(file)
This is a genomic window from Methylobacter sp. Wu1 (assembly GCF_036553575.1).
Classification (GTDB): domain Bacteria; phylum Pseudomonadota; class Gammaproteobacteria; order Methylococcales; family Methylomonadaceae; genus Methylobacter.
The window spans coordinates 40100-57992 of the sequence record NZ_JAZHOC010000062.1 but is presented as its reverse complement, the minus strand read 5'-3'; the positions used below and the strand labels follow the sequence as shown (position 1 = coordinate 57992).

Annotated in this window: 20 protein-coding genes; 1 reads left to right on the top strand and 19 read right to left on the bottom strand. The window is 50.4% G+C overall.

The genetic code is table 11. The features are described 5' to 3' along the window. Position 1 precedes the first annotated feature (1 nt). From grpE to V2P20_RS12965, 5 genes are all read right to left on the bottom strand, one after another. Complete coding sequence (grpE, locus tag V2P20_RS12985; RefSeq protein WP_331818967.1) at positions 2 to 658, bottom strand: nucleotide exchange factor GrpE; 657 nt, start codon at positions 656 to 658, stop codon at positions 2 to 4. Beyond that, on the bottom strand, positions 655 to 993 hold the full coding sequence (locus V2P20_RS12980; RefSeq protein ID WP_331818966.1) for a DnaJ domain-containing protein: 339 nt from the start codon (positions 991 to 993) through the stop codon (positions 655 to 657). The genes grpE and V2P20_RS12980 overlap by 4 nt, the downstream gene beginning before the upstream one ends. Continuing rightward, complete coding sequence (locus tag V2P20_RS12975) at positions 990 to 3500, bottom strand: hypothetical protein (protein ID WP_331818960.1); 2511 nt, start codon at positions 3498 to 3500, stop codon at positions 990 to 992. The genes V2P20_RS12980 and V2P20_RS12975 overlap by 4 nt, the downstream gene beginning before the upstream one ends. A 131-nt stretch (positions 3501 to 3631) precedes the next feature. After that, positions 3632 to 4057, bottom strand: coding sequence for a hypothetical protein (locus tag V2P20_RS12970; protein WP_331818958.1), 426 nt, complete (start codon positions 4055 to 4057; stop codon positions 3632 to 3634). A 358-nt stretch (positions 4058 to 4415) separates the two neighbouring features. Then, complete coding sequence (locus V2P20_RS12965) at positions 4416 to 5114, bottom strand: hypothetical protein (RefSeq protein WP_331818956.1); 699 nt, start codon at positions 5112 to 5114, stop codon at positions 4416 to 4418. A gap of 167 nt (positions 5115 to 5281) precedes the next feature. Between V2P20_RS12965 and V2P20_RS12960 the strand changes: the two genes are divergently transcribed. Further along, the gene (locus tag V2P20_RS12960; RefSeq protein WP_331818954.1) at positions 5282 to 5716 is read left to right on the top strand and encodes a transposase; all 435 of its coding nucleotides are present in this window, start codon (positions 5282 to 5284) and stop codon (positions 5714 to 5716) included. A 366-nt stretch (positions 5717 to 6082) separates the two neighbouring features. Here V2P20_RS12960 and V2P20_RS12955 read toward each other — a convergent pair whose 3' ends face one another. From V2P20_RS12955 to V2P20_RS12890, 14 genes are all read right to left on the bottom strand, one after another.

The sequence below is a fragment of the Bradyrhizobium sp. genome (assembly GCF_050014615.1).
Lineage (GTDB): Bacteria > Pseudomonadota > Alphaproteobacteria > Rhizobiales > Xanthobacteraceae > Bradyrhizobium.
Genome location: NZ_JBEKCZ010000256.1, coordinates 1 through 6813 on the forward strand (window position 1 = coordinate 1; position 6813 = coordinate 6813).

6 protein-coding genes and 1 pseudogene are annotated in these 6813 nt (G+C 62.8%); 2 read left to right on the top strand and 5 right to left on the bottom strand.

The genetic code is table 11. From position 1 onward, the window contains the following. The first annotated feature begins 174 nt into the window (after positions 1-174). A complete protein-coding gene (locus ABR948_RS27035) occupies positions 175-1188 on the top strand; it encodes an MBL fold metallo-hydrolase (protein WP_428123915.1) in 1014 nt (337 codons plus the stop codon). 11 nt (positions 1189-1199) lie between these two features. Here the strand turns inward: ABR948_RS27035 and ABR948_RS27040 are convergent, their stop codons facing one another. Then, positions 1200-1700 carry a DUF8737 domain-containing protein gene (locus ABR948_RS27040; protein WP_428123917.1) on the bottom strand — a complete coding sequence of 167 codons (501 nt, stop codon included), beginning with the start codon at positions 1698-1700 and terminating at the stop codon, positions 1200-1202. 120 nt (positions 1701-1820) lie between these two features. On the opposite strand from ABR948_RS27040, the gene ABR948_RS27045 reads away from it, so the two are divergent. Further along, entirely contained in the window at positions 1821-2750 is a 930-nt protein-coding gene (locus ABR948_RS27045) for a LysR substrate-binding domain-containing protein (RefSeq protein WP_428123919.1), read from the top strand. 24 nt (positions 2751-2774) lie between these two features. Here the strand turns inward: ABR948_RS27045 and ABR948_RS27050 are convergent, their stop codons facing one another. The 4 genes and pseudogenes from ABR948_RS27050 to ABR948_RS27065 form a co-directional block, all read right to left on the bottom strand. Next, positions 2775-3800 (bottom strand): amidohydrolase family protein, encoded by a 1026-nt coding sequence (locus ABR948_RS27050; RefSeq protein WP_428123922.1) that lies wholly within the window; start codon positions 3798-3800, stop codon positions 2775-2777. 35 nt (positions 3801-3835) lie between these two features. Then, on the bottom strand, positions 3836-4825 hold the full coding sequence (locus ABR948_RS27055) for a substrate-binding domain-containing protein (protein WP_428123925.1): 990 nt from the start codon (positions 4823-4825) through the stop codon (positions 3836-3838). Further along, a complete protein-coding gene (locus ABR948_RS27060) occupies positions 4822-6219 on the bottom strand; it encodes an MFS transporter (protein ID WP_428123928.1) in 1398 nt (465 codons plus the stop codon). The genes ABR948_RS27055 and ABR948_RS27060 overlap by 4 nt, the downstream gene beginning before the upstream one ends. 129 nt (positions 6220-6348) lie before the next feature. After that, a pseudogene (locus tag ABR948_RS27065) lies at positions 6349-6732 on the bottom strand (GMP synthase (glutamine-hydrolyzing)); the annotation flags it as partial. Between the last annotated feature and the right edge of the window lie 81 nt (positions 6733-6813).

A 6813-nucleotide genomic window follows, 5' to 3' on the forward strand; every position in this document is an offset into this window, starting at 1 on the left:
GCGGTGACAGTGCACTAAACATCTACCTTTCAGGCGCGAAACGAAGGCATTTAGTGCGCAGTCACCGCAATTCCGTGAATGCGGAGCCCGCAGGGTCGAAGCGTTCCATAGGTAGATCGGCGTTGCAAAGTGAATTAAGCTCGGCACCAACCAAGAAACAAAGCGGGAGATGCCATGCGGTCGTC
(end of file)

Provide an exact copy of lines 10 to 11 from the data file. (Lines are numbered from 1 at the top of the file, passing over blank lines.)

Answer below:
The genetic code is table 11. From position 1 onward, the window contains the following. The first annotated feature begins 174 nt into the window (after positions 1-174). A complete protein-coding gene (locus ABR948_RS27035) occupies positions 175-1188 on the top strand; it encodes an MBL fold metallo-hydrolase (protein WP_428123915.1) in 1014 nt (337 codons plus the stop codon). 11 nt (positions 1189-1199) lie between these two features. Here the strand turns inward: ABR948_RS27035 and ABR948_RS27040 are convergent, their stop codons facing one another. Then, positions 1200-1700 carry a DUF8737 domain-containing protein gene (locus ABR948_RS27040; protein WP_428123917.1) on the bottom strand — a complete coding sequence of 167 codons (501 nt, stop codon included), beginning with the start codon at positions 1698-1700 and terminating at the stop codon, positions 1200-1202. 120 nt (positions 1701-1820) lie between these two features. On the opposite strand from ABR948_RS27040, the gene ABR948_RS27045 reads away from it, so the two are divergent. Further along, entirely contained in the window at positions 1821-2750 is a 930-nt protein-coding gene (locus ABR948_RS27045) for a LysR substrate-binding domain-containing protein (RefSeq protein WP_428123919.1), read from the top strand. 24 nt (positions 2751-2774) lie between these two features. Here the strand turns inward: ABR948_RS27045 and ABR948_RS27050 are convergent, their stop codons facing one another. The 4 genes and pseudogenes from ABR948_RS27050 to ABR948_RS27065 form a co-directional block, all read right to left on the bottom strand. Next, positions 2775-3800 (bottom strand): amidohydrolase family protein, encoded by a 1026-nt coding sequence (locus ABR948_RS27050; RefSeq protein WP_428123922.1) that lies wholly within the window; start codon positions 3798-3800, stop codon positions 2775-2777. 35 nt (positions 3801-3835) lie between these two features. Then, on the bottom strand, positions 3836-4825 hold the full coding sequence (locus ABR948_RS27055) for a substrate-binding domain-containing protein (protein WP_428123925.1): 990 nt from the start codon (positions 4823-4825) through the stop codon (positions 3836-3838). Further along, a complete protein-coding gene (locus ABR948_RS27060) occupies positions 4822-6219 on the bottom strand; it encodes an MFS transporter (protein ID WP_428123928.1) in 1398 nt (465 codons plus the stop codon). The genes ABR948_RS27055 and ABR948_RS27060 overlap by 4 nt, the downstream gene beginning before the upstream one ends. 129 nt (positions 6220-6348) lie before the next feature. After that, a pseudogene (locus tag ABR948_RS27065) lies at positions 6349-6732 on the bottom strand (GMP synthase (glutamine-hydrolyzing)); the annotation flags it as partial. Between the last annotated feature and the right edge of the window lie 81 nt (positions 6733-6813).

A 6813-nucleotide genomic window follows, 5' to 3' on the forward strand; every position in this document is an offset into this window, starting at 1 on the left: